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Drop the C-word to reduce anxiety and over-treatment, say experts

13 August 2018
Stop telling people with low-risk conditions they have ‘cancer'
Medical researchers are calling for the word 'cancer' to be dropped from some doctor-patient conversations in a bid to reduce patient anxiety and harm from over-treatment.

Time to stop telling people with low risk conditions that they have ‘cancer’ if they are unlikely to be harmed it.

 

The appeal in today’s BMJ follows mounting evidence that patients who are told they have “cancer” for low risk conditions more often choose surgery than those whose condition is described with terms such as “lesions” or “abnormal cells”.

“There is a growing body of evidence that describing a condition using more medicalised labels, including the use of the term ‘cancer’, can lead to an increased preference for more invasive treatments,” says Professor Kirsten McCaffery of the University of Sydney who co-authored the BMJ analysis with colleagues from Bond University and the Mayo Clinic in the US.

“This supports calls to remove the cancer label, where it is appropriate.”

“A prime example of this is low risk papillary thyroid cancer,” says Brooke Nickel of the University of Sydney who led the analysis.

“Studies show that progression to clinical disease and tumour growth in patients with small papillary thyroid cancer who choose surgery are comparable to those who monitor their condition.”

It's time to stop telling people with a very low risk condition that they have ‘cancer’ if they are very unlikely to be harmed by it.
Dr Ray Moynihan, Bond University

Similarly, in localised prostate cancer where active surveillance has been a recommended management option for many years, studies show that internationally most men still prefer radical prostatectomy or radiation therapy.

Active surveillance involves closely watching a patient’s condition but avoiding treatment unless there are changes in test results that show the condition is getting worse.

“While active surveillance is increasingly being recognised as a safe management option for some patients with cancer, there is still a strong belief that aggressive treatments are always needed,” says Professor McCaffery.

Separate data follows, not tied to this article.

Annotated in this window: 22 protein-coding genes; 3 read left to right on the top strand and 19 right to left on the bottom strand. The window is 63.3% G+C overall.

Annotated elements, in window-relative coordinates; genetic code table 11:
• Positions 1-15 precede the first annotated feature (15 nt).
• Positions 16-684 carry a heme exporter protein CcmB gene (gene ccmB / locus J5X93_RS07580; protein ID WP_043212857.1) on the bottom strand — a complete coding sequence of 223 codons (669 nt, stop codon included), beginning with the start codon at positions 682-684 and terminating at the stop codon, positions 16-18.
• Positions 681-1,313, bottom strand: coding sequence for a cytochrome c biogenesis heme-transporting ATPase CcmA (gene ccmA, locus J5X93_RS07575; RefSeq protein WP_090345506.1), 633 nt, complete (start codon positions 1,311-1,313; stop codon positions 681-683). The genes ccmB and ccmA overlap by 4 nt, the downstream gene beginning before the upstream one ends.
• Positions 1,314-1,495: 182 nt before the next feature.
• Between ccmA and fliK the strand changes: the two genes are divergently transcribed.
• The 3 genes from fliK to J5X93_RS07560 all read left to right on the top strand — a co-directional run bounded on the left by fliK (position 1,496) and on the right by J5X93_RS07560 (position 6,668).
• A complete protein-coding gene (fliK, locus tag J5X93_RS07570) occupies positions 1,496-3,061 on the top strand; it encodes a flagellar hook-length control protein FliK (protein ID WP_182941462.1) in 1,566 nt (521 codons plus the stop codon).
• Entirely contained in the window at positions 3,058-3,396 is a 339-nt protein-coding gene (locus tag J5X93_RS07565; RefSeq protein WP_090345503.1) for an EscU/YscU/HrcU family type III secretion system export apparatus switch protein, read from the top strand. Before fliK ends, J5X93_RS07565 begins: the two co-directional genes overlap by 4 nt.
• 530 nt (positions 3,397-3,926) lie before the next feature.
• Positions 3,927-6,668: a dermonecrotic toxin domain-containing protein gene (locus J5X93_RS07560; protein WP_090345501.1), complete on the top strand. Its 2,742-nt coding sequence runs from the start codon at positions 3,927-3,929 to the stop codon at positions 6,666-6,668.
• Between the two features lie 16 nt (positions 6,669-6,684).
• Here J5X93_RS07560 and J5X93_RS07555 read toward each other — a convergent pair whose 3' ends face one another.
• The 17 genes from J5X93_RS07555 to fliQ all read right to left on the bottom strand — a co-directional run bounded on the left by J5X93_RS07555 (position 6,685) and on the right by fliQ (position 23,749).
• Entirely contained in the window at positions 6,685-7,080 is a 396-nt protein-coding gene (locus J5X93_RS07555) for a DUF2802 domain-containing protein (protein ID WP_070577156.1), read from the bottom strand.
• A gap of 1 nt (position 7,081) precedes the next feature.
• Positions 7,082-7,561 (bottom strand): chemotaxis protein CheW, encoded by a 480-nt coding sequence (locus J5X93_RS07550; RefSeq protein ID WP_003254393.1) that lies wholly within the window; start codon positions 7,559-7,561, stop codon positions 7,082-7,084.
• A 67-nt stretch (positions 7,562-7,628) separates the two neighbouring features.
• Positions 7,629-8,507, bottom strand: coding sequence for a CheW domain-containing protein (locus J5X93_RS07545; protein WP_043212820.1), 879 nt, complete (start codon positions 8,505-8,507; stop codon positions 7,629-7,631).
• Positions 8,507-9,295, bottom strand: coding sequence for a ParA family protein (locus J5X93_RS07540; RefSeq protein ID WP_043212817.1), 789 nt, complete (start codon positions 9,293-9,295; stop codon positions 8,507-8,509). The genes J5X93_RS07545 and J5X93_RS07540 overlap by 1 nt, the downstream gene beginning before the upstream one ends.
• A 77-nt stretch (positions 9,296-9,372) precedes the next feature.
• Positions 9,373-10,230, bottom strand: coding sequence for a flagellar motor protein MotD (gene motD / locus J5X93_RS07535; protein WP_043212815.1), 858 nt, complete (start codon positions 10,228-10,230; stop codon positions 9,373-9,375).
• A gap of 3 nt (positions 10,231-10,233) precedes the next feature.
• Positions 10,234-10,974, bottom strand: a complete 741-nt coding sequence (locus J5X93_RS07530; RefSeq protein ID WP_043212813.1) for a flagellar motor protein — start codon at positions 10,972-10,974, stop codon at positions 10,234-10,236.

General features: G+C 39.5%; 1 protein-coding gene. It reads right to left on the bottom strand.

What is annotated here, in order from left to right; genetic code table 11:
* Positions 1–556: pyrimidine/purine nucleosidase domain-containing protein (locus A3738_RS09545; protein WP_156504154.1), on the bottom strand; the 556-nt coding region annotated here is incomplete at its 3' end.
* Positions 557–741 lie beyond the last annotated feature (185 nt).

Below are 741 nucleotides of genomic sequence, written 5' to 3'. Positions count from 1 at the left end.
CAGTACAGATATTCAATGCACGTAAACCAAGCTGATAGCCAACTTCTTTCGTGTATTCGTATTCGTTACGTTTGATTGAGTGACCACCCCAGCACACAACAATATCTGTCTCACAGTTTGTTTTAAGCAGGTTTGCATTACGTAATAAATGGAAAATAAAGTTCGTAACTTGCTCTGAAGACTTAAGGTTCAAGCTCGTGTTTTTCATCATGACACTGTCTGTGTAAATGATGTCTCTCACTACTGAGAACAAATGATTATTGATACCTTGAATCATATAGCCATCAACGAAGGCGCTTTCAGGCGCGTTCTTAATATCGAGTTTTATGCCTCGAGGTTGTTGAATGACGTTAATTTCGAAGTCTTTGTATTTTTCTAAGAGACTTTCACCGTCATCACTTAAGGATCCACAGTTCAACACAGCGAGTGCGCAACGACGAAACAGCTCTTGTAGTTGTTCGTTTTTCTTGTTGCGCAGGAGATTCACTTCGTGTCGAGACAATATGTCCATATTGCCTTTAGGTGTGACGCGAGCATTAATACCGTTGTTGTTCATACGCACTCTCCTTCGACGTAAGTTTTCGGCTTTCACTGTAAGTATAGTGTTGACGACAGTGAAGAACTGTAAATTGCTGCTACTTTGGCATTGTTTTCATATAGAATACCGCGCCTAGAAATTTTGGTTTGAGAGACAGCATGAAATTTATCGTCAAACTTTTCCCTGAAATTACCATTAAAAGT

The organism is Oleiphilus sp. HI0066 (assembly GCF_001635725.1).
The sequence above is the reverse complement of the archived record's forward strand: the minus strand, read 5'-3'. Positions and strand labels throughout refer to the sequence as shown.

There is still a strong belief that aggressive treatments are always needed.
Professor Kirsten McCaffery, University of Sydney

The authors say cancer types that could be considered for re-naming include intrathyroidal papillary thyroid cancer (<1cm in size), low and intermediate grade ductal carcinoma in situ (DCIS), also often known as stage 0 breast cancer, and localised prostate cancer (Gleason ≤6).

Moves to remove the cancer label aren’t new, write the authors:

“An early example of this was when the World Health Organisation and International Society of Urological Pathologists removed the cancer label from bladder tumours. In 1998, they agreed that a condition known to rarely progress to invasive cancer should not be called ‘cancer’”.

In this change, ‘papilloma and grade 1 carcinoma of the bladder’ were reclassified as ‘papillary urothelial neoplasia of low malignant potential’.

A similar change has been made in the labelling of cervical abnormalities detected during a Pap smear, which has supported more women to follow active surveillance in preference to invasive treatments.

“The evidence suggests to us that it's time to stop telling people with a very low risk condition that they have ‘cancer’ if they are very unlikely to be harmed it,” says Dr Ray Moynihan, a Senior Research Fellow at Bond University.

Dan Gaffney

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